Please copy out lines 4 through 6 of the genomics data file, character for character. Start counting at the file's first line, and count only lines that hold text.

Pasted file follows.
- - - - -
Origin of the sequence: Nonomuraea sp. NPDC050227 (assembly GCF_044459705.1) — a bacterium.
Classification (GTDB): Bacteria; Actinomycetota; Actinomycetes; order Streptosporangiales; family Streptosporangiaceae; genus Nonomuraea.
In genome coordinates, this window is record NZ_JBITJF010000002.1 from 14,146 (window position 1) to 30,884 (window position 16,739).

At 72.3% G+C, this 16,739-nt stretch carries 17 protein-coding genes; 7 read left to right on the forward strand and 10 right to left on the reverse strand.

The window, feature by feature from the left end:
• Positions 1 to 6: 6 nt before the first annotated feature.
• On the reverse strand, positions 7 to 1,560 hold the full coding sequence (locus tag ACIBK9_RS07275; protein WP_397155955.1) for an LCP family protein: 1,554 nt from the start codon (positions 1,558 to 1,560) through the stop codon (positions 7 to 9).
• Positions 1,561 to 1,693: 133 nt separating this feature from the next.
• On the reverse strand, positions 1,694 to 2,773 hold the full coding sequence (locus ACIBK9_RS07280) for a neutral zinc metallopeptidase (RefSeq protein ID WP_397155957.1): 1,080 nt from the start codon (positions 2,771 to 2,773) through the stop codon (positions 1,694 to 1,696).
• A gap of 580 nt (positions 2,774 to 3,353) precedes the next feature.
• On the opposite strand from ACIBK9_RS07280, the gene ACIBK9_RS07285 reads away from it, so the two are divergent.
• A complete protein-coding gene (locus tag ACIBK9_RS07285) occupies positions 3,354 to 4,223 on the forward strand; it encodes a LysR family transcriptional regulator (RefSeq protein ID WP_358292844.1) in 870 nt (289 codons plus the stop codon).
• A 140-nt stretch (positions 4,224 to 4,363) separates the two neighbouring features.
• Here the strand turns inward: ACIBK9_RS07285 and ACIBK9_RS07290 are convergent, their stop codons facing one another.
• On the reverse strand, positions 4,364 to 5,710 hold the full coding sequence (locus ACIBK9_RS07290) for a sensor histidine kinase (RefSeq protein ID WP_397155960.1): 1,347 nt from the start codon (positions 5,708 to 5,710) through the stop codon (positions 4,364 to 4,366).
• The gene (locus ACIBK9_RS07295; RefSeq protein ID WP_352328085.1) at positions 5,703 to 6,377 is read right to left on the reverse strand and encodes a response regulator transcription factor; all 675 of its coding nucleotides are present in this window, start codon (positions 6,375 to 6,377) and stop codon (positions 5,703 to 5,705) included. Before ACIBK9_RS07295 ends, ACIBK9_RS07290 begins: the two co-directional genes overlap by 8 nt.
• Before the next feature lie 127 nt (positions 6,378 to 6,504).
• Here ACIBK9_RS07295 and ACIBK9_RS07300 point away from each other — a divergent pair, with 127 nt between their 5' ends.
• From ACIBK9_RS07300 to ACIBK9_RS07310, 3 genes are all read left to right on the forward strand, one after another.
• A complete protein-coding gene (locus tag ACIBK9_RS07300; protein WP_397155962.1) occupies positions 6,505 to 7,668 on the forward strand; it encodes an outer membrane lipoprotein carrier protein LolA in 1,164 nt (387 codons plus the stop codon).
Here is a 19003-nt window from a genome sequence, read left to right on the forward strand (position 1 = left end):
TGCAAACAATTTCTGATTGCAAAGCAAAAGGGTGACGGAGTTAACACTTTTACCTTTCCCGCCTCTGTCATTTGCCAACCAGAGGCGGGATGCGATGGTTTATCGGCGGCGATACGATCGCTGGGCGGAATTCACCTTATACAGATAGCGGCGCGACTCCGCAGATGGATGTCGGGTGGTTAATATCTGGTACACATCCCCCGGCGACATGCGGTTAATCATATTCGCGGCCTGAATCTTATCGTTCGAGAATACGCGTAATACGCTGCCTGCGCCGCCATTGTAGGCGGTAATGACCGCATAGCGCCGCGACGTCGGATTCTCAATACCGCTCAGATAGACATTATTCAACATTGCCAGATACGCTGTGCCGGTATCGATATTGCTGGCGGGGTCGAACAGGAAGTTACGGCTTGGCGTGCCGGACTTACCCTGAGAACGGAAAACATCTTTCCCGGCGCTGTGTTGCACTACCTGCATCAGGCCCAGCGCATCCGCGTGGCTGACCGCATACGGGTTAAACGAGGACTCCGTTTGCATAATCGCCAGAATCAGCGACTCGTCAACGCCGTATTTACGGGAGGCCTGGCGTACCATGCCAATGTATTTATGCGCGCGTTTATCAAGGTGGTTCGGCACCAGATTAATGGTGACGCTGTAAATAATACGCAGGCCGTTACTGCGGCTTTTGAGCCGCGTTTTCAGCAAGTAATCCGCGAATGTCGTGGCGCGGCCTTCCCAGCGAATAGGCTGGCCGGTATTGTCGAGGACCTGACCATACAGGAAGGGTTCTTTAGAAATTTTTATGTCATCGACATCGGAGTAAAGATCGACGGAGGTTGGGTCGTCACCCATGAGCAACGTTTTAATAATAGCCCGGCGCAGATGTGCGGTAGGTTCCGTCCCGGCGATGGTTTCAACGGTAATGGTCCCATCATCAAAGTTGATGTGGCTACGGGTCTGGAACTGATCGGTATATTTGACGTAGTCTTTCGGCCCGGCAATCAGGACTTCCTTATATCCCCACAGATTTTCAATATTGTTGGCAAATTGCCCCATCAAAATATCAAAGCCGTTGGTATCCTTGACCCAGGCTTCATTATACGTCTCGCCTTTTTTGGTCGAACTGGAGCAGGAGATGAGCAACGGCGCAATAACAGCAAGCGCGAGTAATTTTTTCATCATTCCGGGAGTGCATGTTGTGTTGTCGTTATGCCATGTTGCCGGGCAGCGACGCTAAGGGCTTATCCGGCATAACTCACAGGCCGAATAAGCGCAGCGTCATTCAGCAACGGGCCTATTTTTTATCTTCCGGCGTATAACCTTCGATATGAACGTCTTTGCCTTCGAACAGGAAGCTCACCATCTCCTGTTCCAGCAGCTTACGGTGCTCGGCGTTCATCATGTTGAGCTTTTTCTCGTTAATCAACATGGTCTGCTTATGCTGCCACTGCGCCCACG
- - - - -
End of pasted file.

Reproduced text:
At 72.3% G+C, this 16,739-nt stretch carries 17 protein-coding genes; 7 read left to right on the forward strand and 10 right to left on the reverse strand.

The window, feature by feature from the left end:
• Positions 1 to 6: 6 nt before the first annotated feature.